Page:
There are a few ways to use your knowledge of your own adaptability to cut your budget, here’s my 5 step plan to get you started. Before you begin you must have an accurate monthly spending budget that’s detailed enough for you to see what you’re actually spending your money on. It doesn’t matter how you get your budget, whether you use credit card statements, a program like mint, or your own excel tables, but it’s important to have it in front of you. Ok, here we go:
- The first step is redefining the term luxury in your own mind. When people hear “luxury” they naturally associate it with things that are out of their own financial reach. Someone who makes $60k a year might say a luxury is a yacht or a sports car whereas someone who makes $300k, and owns a yacht and sports car might say that a private jet is a real luxury . “Luxury” in its essence implies something WE think is luxurious, and we adapt to new situations so quickly that the window for seeing our own lifestyle perks as luxuries is very small. For our purposes here a “luxury” is anything that is not vitally necessary. A luxury is something that you could live without if it were a matter of choosing between that item/service or food, shelter, or medicine, for your family.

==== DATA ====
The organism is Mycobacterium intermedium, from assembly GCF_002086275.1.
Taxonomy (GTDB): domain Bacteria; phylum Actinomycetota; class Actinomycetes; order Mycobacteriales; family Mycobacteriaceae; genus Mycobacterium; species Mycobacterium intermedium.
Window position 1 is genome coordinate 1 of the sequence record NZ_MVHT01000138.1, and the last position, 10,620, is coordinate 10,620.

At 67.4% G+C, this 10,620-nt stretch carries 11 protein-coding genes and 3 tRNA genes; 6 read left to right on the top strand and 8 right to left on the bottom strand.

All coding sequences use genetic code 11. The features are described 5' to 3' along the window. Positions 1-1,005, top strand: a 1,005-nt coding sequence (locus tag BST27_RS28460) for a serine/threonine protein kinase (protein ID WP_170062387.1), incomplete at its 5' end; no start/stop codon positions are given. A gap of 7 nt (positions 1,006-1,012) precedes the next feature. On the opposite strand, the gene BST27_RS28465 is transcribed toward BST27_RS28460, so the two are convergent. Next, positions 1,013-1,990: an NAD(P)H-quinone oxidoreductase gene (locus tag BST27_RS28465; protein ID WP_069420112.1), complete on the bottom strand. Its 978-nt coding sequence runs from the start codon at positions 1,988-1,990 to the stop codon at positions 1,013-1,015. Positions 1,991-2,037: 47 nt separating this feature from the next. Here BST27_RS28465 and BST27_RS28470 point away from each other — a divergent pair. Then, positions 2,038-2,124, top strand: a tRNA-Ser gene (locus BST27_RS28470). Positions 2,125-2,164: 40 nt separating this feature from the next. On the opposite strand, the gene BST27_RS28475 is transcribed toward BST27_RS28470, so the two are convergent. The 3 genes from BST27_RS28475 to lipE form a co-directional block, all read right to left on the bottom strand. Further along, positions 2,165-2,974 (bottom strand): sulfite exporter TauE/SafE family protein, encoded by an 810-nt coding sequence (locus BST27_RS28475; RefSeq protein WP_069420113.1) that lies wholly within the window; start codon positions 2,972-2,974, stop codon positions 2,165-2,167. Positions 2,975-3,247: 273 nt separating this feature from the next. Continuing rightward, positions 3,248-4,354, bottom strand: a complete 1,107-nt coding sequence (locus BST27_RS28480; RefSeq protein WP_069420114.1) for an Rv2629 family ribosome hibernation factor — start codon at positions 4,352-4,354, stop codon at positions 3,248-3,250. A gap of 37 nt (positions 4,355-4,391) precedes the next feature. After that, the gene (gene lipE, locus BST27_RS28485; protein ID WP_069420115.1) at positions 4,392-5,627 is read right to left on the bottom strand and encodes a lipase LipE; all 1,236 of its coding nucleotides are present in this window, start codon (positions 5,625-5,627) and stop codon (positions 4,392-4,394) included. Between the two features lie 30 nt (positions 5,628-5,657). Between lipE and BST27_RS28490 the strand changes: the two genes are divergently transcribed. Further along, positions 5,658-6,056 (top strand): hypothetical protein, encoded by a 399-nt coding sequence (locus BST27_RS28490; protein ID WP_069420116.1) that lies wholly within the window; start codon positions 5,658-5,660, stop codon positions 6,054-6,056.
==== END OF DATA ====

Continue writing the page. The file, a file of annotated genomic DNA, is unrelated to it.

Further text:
- The next step is identifying the luxuries currently in your budget. Look at your monthly spending data and write down an itemized list of every luxury charge you see (including the amount). Once you’ve done that you can easily group the expenditures into categories like spa, gym, lunch out at work, tech, morning coffee, books, art, hobby, clothes, decor, memberships, etc. Now, as you’ve probably guessed, you’re going to tally up how much you spend in each category in the span of a month.